DH: I love being a part of Studio Jams with producer Tom Emmi in Philadelphia. The concept is to get different musicians together completely unprepared, roll the tape and see what they come up with. We might pick a song from another artist and put our own stamp on it. It’s educational and entertaining. I’ve done 15 of them. They do it all over the country. I was able to do Herbie Hancock’s Watermelon Man at Sub Cat Studios in Syracuse that got over 2 million views and counting. Everyone donates their time to simply give back to the music. It’s a really beautiful thing. He arranged a series for fallen artists titled “Lest We Forget” as well so that their musical groove can live on.

MR: What is your angle over time on dealing with the composition & improvisation world that we dabble in daily. Those moments that can’t be recreated concept ya know?

DH: The creative process is key especially for jazz musicians who are supposed to be free to create. The preparations for studio jams are like night and day. You just go for it and you don’t even know it’s coming. You’re in the moment. But Lest we forget that also takes a lot of preparation because you got to know that tune the best you can on behalf of that fallen artist. Always different, you know what I mean?

DH: The trio and five piece funky jazz band are also examples. There’s the head, bridge and the solo section of the tune. For the most part for consistency you want to stay in the groove for the song but when solo times open up your creative freedom kicks in. Staying in the context of the song can help you work on your creativity. One of things drummers have at their command, I’f they have that command… is dynamics. We don’t have that many notes to deal with. Dynamics give us a much greater vocabulary. My approach to music is to become the best as I can be in my sense of dynamics within the context of music and the song. It creates tremendous tension and release. When you go to a concert there’s dynamics that people don’t realize they respond to.

When there’s a solo section and the whole band just brings it down from this really loud piece to almost silence. Whats the response? The audience loves it. The effect musically is very powerful

Dave Hanlon

MR: It is powerful. That Jon Fishman Radio City show I sent you from October has a moment like that during “In Rounds”. You’ve got this five piece playing a song for the first time in their third ever live set in Rockefeller.  Everyone’s bouncing off ideas. Ya know?  27 minutes into it the funky groove turns to air on Radio City’s great proscenium arch, before falling back to bring it home. 

DH: Yea that was a beautiful concert. That’s the beauty of when musicians are listening really to each other and not themselves. That won’t happen otherwise. I wasn’t aware of that percussionist. He was excellent. That was my first time seeing Jon perform with a percussionist and they played off each other remarkably well.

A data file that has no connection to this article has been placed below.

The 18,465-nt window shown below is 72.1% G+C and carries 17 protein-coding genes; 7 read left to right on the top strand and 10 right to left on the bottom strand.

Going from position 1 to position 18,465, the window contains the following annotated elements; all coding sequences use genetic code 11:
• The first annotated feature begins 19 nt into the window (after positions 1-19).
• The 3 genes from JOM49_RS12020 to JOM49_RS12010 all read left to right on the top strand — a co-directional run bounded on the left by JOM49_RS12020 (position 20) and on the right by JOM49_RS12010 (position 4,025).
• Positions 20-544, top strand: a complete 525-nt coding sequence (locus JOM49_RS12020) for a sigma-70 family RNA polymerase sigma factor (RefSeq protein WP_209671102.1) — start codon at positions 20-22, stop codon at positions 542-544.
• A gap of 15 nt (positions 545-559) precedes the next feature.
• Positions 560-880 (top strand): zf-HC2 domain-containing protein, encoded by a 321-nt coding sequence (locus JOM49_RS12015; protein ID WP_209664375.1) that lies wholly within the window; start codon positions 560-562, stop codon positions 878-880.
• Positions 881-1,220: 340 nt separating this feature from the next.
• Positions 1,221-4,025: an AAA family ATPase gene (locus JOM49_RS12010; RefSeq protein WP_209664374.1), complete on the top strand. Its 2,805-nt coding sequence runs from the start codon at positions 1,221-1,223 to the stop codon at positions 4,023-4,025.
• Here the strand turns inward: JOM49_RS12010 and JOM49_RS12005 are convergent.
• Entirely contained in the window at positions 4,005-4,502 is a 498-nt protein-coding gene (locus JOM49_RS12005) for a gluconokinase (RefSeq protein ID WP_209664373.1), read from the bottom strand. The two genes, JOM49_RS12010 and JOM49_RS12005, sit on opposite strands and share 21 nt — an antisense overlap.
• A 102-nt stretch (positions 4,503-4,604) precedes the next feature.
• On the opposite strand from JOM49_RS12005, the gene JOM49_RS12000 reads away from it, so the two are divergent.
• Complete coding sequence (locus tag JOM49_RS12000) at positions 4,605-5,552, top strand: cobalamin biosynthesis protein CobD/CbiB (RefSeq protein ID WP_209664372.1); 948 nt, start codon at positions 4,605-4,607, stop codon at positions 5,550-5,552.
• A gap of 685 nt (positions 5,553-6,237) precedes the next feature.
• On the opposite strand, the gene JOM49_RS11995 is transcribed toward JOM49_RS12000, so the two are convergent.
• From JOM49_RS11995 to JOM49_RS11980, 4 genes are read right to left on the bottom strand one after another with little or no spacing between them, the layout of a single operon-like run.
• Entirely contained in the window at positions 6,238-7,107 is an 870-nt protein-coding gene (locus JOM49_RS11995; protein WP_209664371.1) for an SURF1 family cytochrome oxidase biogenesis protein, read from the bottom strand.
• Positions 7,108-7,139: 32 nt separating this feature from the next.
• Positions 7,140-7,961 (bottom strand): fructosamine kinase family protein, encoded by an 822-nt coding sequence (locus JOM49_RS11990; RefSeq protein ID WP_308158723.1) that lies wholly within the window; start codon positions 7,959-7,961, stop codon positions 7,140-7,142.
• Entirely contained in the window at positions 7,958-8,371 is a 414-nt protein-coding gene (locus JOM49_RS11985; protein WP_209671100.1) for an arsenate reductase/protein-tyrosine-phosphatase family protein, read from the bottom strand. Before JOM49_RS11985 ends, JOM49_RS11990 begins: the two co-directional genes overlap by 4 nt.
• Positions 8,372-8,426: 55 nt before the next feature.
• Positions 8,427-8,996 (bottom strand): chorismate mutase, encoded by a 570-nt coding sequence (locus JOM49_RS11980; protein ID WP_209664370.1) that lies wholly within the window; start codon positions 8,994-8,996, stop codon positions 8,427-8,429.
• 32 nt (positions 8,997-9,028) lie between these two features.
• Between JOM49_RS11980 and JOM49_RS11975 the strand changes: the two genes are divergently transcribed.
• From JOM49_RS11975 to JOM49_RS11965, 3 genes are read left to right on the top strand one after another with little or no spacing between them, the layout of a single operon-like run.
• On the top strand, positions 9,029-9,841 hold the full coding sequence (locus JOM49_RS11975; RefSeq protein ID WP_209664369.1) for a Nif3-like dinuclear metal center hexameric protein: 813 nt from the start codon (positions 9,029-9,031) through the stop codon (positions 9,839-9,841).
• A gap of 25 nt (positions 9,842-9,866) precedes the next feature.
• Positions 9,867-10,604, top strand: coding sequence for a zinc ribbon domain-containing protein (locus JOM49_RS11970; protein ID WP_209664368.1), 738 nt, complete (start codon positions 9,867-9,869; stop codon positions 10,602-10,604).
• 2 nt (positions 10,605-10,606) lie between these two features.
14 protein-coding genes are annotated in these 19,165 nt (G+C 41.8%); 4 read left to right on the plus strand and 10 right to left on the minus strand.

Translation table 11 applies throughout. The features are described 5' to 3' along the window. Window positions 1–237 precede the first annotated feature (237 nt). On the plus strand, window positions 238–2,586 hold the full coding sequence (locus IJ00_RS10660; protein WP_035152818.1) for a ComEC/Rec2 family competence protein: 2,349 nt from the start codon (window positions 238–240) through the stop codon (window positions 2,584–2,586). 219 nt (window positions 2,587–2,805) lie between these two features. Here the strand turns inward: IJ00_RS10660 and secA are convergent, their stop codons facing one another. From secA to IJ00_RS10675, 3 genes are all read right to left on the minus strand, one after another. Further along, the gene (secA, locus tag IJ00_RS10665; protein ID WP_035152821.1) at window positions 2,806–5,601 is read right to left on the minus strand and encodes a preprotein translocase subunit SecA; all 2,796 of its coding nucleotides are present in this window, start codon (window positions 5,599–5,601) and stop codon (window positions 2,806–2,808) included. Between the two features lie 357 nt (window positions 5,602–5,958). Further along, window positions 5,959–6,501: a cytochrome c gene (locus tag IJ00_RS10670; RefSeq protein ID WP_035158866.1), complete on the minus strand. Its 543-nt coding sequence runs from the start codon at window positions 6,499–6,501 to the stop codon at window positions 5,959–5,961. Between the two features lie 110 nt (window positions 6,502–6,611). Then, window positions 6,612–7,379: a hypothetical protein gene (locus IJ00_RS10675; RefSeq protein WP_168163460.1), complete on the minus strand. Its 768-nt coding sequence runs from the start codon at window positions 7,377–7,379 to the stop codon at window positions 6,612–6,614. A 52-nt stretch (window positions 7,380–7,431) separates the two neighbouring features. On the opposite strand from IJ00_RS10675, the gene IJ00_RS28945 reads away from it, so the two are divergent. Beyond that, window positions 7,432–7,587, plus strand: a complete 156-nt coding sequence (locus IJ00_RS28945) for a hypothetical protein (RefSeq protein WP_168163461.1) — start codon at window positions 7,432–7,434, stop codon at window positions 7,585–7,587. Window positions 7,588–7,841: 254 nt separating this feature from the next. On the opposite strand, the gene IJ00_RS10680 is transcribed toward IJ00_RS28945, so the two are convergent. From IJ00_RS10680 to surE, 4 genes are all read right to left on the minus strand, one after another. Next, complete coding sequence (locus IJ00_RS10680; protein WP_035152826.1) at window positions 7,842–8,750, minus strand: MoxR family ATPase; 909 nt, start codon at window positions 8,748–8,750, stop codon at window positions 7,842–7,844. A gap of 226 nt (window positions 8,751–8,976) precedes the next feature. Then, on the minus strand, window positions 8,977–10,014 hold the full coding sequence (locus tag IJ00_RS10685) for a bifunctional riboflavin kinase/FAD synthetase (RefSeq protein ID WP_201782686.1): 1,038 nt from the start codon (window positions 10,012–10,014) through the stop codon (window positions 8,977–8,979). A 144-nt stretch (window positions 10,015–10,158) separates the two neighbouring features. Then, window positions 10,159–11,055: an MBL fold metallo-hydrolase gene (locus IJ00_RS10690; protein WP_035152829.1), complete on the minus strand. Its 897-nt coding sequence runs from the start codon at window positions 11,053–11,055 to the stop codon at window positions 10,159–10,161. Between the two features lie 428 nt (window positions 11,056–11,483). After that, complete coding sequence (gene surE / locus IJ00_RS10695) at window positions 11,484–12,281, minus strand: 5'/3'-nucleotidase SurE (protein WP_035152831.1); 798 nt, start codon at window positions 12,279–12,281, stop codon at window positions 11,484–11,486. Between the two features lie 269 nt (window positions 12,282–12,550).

MR: Steve Gadd played with Cyro Baptista on Paul Simon’s Rhythm of the Saints and was unfamiliar with Phish. I’ve seen Jon perform live with percussionist Gionavvi Hidalgo for a cover of Little Feats Waiting for Columbus album on Halloween in Atlantic City. He has a great live version of Surrender to Air from the Academy in New York City with Oteil Burbridge and Sun Ra Orkestra  

DH: It was great to be able to reunite with him at Studio jams of all places after 37 years in August of 2015. We spent the afternoon while he had time in between shows in Philadelphia. We just did five songs off the cuff with three other guys. Its Your Thing (Isley Brothers), Hottentot (MMW with Scofield), Freeway Jam (Jeff Beck), Ode to Billy Joe (Bobby Gentry) and Cantaloupe Woman (Grant Green). Yea we had those lessons but this was our first time playing together. It was just like being with an old friend. It was really cool. Jon’s a down home guy, there’s no air to him. He’s just a cat that wants to play. He also happens to be in one of the most popular bands in the world.

It was great to see Fish at a Charlie Bertini’s Apple Jazz Band gig. I played at Little York Pavilion in Preble, New York. That ensemble played the Southern tier for thirty years.

Dave Hanlon

Dave Hanlon Trio (Ron France-bass & Ed Vivenzio- keys) The 443 Social Club and Lounge, December 3 2021

Set 1: Cold Duck (Eddie Harris & Les McCann), Ruby (Ray Charles), Chain Reaction (Diana Ross), Fe Fi Fo (Wayne Shorter), 7 Steps/ Song Father ( Miles Davis), Carmel (Joe Sample), Randy Uptown, Round Midnite (Thelonius Monk), Sermonized (Joe Sample), Blue Bossa (Joe Henderson), Human Nature (Micheal Jackson), A Child is Born (Thad Jones & Mel Lewis Orchestra), Spain (Chick Corea)

Set 2: Maputo (Bob James & David Sanborn), Ricky Don’t Lose that Number (Steely Dan), Hippies on the corner (Joe Sample), Bottswanna Bossa (David Benoit), Aja (Steely Dan with Steve Gadd), Watermelon Man (Herbie Hancock), Christmastime is here (Vince Guaraldi), Spellbound (Joe Sample), Girl From Ipanema (Stan Getz and Joeao GIlberto), Jellybeans & Chocolate (David Benoit), Pointciena (Ahmad Jamal), If you want me to stay (Sly Stone), Sudden Samba (Neil Larsen)

Encore: Freedom @ Midnite (David Benoit)

Dave Hanlon Drum Kit